Let's try this again. I thought Tamie "wife of this blogger" Ross had a catchy title on her post last week concerning The Dallas Morning News' inability to find anyone to quote supporting the United Methodists' stance on homosexuality as "incompatible with Christian teaching."
That title: "If at first you don't succeed ... find another source."
Instead, the Dallas paper settled for attempting to reach a single source:
The UMC bishop for this region, Bishop Michael McKee, didn’t return messages seeking comment.
Well, the Morning News had another chance over the weekend to demonstrate its commitment to balanced journalism, as it produced a second story about the same gay couple being married by a retired Methodist pastor:
Jack Evans and George Harris married Saturday in a church ceremony attended by hundreds and punctuated by a challenge to the United Methodist Church to fully accept gays and lesbians.
The couple, together for 53 years, held hands as they walked down the aisle of the high-ceiling Midway Hills Christian Church in northwest Dallas. The ceremony was officiated by the Rev. Bill McElvaney, pastor emeritus of Northaven United Methodist Church. The trio, all in their 80s, brought celebrity through their years of North Texas activism.
"It is not my intent to politicize this service," McElvaney said, "but suffice to say that George and Jack are offering a gift, an invitation and a challenge to the United Methodist Church to become a fully inclusive church."
The United Methodist Church officially holds that homosexuality is "incompatible with Christian teaching." McElvaney risks being charged and tried by the church.
The wedding was held at Midway Hills to avoid repercussions for the neighboring Northaven and its senior pastor there.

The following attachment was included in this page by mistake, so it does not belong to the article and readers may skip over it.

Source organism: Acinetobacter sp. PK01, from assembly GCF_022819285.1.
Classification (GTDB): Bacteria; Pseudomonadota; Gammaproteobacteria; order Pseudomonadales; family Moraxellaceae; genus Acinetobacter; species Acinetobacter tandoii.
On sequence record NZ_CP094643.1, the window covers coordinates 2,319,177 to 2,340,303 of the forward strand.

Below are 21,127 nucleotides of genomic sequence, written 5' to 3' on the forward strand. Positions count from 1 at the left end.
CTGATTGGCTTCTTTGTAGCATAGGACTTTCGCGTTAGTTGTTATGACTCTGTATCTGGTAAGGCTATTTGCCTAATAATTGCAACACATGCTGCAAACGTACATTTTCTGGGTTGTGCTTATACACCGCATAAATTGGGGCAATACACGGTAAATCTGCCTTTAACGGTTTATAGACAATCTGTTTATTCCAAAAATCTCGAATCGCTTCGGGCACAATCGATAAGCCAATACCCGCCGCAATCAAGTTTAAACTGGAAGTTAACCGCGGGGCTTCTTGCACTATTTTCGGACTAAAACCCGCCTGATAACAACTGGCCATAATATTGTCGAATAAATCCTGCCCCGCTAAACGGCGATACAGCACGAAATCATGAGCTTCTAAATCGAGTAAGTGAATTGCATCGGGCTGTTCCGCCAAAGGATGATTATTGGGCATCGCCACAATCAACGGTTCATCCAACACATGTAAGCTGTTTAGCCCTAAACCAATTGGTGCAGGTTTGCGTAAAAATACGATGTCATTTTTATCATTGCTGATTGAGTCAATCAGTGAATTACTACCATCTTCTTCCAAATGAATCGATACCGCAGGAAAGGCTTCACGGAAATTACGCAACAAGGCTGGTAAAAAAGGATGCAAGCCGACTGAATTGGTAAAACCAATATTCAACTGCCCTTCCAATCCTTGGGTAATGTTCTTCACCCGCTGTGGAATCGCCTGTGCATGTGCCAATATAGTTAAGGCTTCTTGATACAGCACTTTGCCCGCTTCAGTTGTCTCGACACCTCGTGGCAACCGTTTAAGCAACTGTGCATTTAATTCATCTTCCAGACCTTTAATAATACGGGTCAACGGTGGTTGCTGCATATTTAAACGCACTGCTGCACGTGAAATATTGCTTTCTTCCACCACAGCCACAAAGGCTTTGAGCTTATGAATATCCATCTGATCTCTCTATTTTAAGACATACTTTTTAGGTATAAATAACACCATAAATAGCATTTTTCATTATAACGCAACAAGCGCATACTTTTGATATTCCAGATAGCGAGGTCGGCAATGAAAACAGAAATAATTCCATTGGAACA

So the couple has issued a "challenge" to the denomination — as readers are told twice in the first three paragraphs. The pastor emeritus risks being "charged and tried by the church," the fourth graf reports. The service was moved from a Methodist church to a Christian Church to avoid "repercussions," the fifth graf states.
At this point, is there any doubt that the Morning News needs to give the "other side" — the side that supports church teaching — a voice in this story? Hey, maybe the paper could even call that unnamed senior pastor and see where he stands.
Rather, once again the Dallas paper settles for a "no comment":
So far, the presiding United Methodist bishop for the region has remained silent.
(That statement sounds very much like the Morning News didn't even try calling him for this story.)
But if the bishop won't talk, are there no other Methodist leaders — in Texas or the nation — that the Morning News might quote to help readers understand why the "other side" believes what it does?
Or is the Dallas paper content to advocate for one side and make only a cursory effort to give the "other side" a voice? Barring any evidence to the contrary, that certainly appears to be the case.
Of course, perhaps that's not surprising.
On the same day that the latest Morning News story ran, Rod "friend of this blog" Dreher wrote a post for The American Conservative titled "How The Media Set The Gay Rights Narrative." In that post, Dreher gave GetReligion-style treatment to a Minneapolis Star-Tribune story on how Minnesotans' lives are changing six months after same-sex marriage became legal in that state:
It is a classic example of advocacy journalism, and how the media have framed the debate to achieve their favored outcome.
The story comes in at about 2,200 words — long for a newspaper feature. It profiles a gay male married couple and a lesbian married couple, and is filled with rich details about how their lives have changed since SSM became legal. That’s good journalism. I have no objection there. But the reporter makes only a half-hearted glance towards the lives of SSM opponents, noting in a perfunctory manner that some merchants are contemplating shuttering their businesses because they can’t in good conscience provide wedding services for gay couples — and they fear being sued.
That’s huge. To come to the point where you have to choose between your conscience and your livelihood because you have good reason to fear the state and activists will destroy you — that’s incredibly dramatic content. But the reporter doesn’t care to explore that, and the lives of the people having to adjust to that stark reality.
Et tu, Dallas Morning News?